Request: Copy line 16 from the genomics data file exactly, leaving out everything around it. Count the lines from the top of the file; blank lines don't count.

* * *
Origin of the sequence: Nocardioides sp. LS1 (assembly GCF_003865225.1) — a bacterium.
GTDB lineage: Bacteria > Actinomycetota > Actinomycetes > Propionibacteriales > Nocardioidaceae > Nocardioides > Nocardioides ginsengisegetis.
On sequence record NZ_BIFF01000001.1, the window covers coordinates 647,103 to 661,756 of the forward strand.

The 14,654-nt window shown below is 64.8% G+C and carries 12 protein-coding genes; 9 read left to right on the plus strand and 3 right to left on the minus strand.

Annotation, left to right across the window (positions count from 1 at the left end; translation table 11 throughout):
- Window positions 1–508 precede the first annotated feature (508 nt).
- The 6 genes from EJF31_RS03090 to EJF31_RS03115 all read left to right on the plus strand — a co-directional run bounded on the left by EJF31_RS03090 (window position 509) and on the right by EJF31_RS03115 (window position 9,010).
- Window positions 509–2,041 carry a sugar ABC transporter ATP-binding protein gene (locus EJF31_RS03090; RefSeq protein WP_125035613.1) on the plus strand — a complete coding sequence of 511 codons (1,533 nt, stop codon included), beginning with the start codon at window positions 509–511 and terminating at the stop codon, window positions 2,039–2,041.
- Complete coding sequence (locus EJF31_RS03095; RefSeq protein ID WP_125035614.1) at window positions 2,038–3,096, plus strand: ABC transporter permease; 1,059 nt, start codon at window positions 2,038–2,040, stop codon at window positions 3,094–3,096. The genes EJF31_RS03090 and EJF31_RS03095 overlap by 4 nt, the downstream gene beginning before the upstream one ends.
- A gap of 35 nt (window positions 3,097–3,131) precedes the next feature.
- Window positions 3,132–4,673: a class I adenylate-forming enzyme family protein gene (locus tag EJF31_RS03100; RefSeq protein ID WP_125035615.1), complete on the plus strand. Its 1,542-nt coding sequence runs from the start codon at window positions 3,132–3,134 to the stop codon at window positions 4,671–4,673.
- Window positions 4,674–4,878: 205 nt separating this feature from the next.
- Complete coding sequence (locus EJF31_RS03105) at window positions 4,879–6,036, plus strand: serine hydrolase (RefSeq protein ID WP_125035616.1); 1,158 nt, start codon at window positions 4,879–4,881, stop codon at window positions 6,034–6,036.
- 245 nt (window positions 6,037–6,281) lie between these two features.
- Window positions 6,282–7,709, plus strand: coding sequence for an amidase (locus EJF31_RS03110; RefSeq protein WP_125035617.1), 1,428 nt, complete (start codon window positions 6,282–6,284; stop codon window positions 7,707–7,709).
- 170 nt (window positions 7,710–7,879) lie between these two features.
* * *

- 170 nt (window positions 7,710–7,879) lie between these two features.